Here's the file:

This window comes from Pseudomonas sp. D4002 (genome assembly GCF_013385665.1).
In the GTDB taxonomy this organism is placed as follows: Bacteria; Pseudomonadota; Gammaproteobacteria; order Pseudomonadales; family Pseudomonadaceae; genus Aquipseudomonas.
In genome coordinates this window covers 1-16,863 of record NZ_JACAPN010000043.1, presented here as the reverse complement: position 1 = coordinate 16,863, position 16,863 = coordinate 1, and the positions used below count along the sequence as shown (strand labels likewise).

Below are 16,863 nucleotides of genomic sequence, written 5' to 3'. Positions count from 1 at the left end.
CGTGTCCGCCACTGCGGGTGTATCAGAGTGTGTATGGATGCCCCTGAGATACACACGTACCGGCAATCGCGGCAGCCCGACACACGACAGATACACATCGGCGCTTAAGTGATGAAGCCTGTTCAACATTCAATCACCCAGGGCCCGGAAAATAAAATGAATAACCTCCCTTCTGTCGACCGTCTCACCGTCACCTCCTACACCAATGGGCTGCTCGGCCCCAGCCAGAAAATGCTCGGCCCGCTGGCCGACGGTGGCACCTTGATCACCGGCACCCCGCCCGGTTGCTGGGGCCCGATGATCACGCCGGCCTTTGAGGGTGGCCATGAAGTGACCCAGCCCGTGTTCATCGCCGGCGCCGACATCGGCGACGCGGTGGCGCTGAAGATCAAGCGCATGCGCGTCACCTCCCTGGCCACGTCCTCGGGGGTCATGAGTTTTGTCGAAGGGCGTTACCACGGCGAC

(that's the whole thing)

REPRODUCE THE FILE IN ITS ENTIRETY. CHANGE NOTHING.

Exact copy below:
This window comes from Pseudomonas sp. D4002 (genome assembly GCF_013385665.1).
In the GTDB taxonomy this organism is placed as follows: Bacteria; Pseudomonadota; Gammaproteobacteria; order Pseudomonadales; family Pseudomonadaceae; genus Aquipseudomonas.
In genome coordinates this window covers 1-16,863 of record NZ_JACAPN010000043.1, presented here as the reverse complement: position 1 = coordinate 16,863, position 16,863 = coordinate 1, and the positions used below count along the sequence as shown (strand labels likewise).

Below are 16,863 nucleotides of genomic sequence, written 5' to 3'. Positions count from 1 at the left end.
CGTGTCCGCCACTGCGGGTGTATCAGAGTGTGTATGGATGCCCCTGAGATACACACGTACCGGCAATCGCGGCAGCCCGACACACGACAGATACACATCGGCGCTTAAGTGATGAAGCCTGTTCAACATTCAATCACCCAGGGCCCGGAAAATAAAATGAATAACCTCCCTTCTGTCGACCGTCTCACCGTCACCTCCTACACCAATGGGCTGCTCGGCCCCAGCCAGAAAATGCTCGGCCCGCTGGCCGACGGTGGCACCTTGATCACCGGCACCCCGCCCGGTTGCTGGGGCCCGATGATCACGCCGGCCTTTGAGGGTGGCCATGAAGTGACCCAGCCCGTGTTCATCGCCGGCGCCGACATCGGCGACGCGGTGGCGCTGAAGATCAAGCGCATGCGCGTCACCTCCCTGGCCACGTCCTCGGGGGTCATGAGTTTTGTCGAAGGGCGTTACCACGGCGAC